NEW DELHI — The death sentences handed down for the four men convicted in last December’s lethal gang rape aboard a private bus helped bring closure to the victim’s family, who hope the law will stem violence against women, which has run rampant in India for decades.
Others are more skeptical, including some tasked with responding to the increasing number of reports of sexual violence in New Delhi, a city long known as the “rape capital of India.” They suggest that the court system has no right to weigh in on cases of “legitimate” rape, which, by definition are lawful.
Raj Kapur, a lawyer assigned to the new fast-track court designed to handle sexual assaults in the country, indicated that he has adopted this special designation of rape—a term with no established legal or medical validity—from a statement made by Former U.S. Rep. Todd Akin, R-Mo., during his unsuccessful bid for the Senate last year.
“As I understand it, if it’s a legitimate rape, the female body has ways to try to shut that whole thing down,”said Kapur. “The onus is on them. So instead of taxing and already overwhelmed judicial system, why not just mandate that women sign up for one of the many self-defense courses cropping up around the country and save us some trouble?”
Still, the intense public outcry that erupted following the December assult has pressured the government into reluctant action, as reports of rape in Delhi over the past eight months have doubled relative to the same period in 2011.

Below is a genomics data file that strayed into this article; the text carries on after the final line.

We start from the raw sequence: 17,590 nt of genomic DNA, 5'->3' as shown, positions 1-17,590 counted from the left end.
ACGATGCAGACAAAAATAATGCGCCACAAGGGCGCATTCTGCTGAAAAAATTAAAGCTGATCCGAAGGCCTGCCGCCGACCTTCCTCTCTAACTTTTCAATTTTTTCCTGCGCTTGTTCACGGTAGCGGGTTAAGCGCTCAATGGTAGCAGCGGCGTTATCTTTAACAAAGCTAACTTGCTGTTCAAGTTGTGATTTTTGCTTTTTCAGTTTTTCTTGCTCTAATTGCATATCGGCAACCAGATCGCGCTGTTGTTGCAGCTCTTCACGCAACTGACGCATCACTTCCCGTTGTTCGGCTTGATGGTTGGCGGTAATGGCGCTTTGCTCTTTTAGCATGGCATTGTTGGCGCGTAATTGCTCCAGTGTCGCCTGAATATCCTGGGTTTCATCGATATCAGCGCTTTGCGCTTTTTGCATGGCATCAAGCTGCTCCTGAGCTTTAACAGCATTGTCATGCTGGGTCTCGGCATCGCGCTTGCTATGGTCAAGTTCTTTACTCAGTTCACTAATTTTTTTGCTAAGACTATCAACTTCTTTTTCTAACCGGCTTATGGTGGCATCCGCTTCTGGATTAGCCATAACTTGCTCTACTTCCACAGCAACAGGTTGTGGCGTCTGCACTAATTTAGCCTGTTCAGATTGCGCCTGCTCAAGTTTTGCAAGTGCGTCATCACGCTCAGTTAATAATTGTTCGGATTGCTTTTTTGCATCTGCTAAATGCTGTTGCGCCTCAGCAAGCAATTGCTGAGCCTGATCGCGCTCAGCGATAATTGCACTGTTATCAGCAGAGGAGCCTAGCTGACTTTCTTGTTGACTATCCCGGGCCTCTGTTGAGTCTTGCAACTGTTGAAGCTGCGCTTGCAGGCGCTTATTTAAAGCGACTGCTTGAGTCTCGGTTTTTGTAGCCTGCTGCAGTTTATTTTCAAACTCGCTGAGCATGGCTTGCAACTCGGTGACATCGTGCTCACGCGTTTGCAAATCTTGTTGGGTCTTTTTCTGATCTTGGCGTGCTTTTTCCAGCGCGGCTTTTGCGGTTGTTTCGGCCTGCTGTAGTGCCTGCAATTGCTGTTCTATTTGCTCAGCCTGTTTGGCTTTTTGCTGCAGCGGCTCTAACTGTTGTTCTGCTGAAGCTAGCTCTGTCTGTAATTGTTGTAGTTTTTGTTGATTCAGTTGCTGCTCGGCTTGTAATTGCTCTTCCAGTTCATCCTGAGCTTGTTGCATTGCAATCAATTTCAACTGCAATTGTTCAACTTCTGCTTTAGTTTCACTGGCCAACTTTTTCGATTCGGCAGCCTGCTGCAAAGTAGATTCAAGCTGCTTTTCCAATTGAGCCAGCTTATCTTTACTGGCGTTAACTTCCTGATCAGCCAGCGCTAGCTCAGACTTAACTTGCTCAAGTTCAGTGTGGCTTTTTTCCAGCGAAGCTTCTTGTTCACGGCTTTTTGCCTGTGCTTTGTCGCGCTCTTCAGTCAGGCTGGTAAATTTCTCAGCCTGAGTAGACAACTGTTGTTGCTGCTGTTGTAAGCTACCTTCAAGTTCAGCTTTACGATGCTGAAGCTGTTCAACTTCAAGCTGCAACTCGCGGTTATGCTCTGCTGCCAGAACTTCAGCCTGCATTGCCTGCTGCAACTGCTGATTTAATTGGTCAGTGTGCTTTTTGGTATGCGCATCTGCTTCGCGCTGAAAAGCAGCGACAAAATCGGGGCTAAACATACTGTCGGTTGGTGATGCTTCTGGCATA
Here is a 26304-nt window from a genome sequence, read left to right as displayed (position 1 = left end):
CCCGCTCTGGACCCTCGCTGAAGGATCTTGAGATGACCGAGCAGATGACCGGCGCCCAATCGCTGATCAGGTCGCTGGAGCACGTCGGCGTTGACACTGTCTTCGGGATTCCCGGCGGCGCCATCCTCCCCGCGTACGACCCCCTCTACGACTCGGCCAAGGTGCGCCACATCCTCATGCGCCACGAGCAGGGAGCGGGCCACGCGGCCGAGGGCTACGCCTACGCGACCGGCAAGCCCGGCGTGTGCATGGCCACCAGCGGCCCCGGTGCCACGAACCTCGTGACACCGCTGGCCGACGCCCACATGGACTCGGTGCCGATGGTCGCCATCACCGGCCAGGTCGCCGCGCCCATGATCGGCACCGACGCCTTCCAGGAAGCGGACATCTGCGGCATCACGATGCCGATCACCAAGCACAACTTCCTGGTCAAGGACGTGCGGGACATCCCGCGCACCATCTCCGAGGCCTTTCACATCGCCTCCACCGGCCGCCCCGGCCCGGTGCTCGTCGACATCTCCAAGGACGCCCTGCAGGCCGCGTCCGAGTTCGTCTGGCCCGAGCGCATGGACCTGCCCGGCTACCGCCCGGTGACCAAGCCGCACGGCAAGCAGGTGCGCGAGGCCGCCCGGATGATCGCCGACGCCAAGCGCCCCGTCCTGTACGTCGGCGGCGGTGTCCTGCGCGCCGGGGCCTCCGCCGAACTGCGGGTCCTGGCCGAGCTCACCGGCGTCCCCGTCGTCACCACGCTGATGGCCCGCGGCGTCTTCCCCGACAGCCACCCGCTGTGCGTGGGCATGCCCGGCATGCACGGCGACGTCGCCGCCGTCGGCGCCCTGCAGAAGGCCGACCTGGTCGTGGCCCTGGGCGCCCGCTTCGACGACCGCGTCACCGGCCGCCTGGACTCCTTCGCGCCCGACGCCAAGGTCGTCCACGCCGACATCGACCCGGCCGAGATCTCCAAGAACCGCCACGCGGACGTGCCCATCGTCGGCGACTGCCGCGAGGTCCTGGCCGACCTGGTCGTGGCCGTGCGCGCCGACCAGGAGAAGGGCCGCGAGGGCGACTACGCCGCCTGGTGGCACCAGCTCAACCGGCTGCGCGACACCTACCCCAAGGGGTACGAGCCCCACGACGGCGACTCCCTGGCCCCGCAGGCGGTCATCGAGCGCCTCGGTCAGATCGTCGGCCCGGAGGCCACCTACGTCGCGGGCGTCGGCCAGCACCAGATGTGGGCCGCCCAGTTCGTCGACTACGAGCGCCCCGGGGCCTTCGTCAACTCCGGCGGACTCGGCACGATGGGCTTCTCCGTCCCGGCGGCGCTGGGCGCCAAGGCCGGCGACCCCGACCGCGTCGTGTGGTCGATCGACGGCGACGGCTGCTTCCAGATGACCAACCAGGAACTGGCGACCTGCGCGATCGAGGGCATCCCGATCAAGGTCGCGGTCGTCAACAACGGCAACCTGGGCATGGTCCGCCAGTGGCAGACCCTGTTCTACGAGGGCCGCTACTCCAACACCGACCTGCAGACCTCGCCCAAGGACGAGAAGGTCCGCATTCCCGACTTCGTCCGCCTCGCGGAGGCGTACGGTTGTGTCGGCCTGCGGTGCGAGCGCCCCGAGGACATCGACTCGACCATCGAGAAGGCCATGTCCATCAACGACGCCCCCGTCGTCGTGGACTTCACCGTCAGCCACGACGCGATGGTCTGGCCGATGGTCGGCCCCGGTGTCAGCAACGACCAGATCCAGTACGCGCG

According to Kapur, “The government should tread cautiously before deciding that ‘no’ means ‘no,’ even in legitimate cases of benign ‘eve-teasing,’” another dismissive term used to describe acts of sexual harassment in India.
Like many in the country, including some of India’s most prominent women’s rights advocates, Kapur has decided that the death sentences would prove more of a distraction than a deterrent—and invite irreversible miscarriages of justice. One recent poll indicates that 40 percent of the population believes the death penalty should be abolished.
Kapur’s preferred course of action, however, has angered many progressives looking for a more systemic solution to the widespread problem. “As I see it,” said Kapur, “an all-male panel of landowners should make the decision as to whether the perpetrator’s actions constitute illegitimate rape, which, of course, should be punished. Anything else should fall under what I’m calling the ‘Akin Exception,’ and we should just look the other way—much as we’ve always done here.”